Chapter

The Hippocampus in Neurological Disease

Thorsten Bartsch

in The Clinical Neurobiology of the Hippocampus

Published in print July 2012 | ISBN: 9780199592388
Published online September 2012 | e-ISBN: 9780199949922 | DOI: http://dx.doi.org/10.1093/acprof:oso/9780199592388.003.0011
The Hippocampus in Neurological Disease

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The hippocampus, and in particular the CA1 region, is vulnerable to metabolic stress. This affection can be observed in acute neurological disorders such as ischaemia, limbic encephalitis, hypoglycaemic encephalopathy, epilepsy, multiple sclerosis, and transient global amnesia. The basis of this regional susceptibility is, however, only partly understood but may include genetically-determined, glutamate-dependent, and calcium-mediated mechanisms of neuronal excitotoxicity and oxidative stress. Additionally, inflammatory responses and immunologically-mediated mechanisms may contribute to the response to acute metabolic stress but may also be involved in ageing and neurodegenerative disorders. The structure–function relationship of the hippocampus in pathological states can be monitored in vivo using magnetic resonance imaging (MRI). Here, the cellular and imaging correlates and pattern of hippocampal damage is reviewed in terms of studying the evolution and sequelae of hippocampal CA1 diffusion and ADC changes in acute neurological disorders. The evolution of diffusion changes over the course of the disease show that CA1 diffusion lesions can be most prominently detected within the first 3 days after the injury, frequently leading to a ‘delayed neuronal death’ of CA1 neurons. The cellular correlates of hippocampal damage, as reflected by MRI are incorporated into a pathophysiological framework highlighting the clinical neurobiology of the hippocampus.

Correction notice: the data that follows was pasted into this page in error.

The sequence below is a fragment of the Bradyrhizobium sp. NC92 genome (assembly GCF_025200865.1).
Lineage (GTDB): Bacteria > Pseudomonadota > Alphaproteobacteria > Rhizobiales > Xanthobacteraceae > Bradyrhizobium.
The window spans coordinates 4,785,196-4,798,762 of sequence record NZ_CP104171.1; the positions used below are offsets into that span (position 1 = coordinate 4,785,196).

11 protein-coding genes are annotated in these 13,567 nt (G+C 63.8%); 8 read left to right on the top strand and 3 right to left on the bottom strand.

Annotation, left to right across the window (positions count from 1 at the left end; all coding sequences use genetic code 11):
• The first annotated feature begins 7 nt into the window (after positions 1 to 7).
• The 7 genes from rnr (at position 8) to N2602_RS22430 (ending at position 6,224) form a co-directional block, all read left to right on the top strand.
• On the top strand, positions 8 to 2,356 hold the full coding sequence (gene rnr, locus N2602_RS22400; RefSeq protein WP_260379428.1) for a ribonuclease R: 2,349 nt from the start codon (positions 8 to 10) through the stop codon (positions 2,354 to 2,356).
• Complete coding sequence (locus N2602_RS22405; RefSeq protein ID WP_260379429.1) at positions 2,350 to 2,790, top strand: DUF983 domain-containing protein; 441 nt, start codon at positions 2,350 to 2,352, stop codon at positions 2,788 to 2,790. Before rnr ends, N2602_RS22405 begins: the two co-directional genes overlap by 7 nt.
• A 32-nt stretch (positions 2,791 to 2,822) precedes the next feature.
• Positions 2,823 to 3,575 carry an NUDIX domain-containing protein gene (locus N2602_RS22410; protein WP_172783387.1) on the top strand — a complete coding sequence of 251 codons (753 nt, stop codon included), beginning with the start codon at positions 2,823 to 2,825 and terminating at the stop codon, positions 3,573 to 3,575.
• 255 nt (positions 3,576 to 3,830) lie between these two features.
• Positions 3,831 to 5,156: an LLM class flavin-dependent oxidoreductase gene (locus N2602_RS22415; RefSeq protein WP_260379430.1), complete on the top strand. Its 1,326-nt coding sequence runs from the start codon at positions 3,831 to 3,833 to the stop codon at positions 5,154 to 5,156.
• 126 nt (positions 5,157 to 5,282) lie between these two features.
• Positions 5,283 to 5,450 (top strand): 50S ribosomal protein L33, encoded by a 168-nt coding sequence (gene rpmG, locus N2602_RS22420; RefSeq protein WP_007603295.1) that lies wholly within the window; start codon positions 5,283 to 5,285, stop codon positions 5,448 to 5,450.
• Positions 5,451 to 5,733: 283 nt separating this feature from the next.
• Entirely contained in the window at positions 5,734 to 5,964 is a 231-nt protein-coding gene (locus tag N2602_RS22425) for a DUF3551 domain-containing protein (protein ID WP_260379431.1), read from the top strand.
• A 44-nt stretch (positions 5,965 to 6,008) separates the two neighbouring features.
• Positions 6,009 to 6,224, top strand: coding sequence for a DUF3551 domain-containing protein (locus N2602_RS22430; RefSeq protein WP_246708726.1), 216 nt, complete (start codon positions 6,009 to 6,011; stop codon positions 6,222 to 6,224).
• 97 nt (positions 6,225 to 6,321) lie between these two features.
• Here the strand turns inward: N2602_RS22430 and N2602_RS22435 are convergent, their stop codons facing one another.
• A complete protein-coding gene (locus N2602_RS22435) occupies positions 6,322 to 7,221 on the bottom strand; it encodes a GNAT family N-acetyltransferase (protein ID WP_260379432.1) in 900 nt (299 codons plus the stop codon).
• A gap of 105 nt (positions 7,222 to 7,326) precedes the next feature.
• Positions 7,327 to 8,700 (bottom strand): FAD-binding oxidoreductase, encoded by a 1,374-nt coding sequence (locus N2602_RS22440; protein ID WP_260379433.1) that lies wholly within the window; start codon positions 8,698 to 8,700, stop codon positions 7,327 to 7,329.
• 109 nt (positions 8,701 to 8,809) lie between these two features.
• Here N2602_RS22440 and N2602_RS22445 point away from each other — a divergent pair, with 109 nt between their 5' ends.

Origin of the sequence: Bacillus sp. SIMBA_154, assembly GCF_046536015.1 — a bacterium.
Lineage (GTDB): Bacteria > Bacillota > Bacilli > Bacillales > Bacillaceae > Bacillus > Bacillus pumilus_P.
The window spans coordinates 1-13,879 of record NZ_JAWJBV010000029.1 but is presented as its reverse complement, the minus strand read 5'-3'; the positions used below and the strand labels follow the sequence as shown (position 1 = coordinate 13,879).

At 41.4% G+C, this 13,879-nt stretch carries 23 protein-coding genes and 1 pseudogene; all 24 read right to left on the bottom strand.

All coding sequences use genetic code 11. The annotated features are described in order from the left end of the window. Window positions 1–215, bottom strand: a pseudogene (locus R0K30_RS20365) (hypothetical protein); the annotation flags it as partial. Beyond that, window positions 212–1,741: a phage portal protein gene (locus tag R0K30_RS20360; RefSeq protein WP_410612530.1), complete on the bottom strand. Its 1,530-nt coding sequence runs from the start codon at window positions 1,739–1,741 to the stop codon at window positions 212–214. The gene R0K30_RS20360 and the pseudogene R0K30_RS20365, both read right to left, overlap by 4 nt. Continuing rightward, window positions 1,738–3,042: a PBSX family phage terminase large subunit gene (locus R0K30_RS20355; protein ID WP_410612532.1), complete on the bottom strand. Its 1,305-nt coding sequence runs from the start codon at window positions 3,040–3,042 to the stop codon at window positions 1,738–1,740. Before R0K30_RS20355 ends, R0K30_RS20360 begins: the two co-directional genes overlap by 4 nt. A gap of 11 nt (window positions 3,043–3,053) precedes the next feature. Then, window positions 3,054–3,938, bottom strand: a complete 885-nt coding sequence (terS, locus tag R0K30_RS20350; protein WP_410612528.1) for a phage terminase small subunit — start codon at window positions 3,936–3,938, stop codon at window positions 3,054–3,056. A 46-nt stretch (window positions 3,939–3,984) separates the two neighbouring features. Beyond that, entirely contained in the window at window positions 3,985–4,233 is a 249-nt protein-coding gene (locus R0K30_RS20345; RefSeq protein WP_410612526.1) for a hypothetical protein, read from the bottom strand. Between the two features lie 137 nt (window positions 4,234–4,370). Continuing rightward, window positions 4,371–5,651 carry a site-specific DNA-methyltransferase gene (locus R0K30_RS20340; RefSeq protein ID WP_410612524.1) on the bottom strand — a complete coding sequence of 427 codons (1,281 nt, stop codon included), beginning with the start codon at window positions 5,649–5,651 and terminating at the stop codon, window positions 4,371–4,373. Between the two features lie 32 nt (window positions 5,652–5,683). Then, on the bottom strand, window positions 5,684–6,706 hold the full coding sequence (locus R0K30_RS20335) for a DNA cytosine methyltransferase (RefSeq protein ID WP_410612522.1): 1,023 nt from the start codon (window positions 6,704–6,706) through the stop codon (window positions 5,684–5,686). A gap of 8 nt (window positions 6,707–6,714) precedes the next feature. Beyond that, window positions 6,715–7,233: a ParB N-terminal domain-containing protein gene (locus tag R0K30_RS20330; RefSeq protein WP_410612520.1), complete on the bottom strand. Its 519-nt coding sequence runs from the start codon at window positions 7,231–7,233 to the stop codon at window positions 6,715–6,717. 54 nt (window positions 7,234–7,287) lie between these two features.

Keywords: transient global amnesia; hippocampal stroke; hippocampus; limbic encephalitis; selective vulnerability; CA1; memory

Chapter.  16645 words.  Illustrated.

Subjects: Neuroscience

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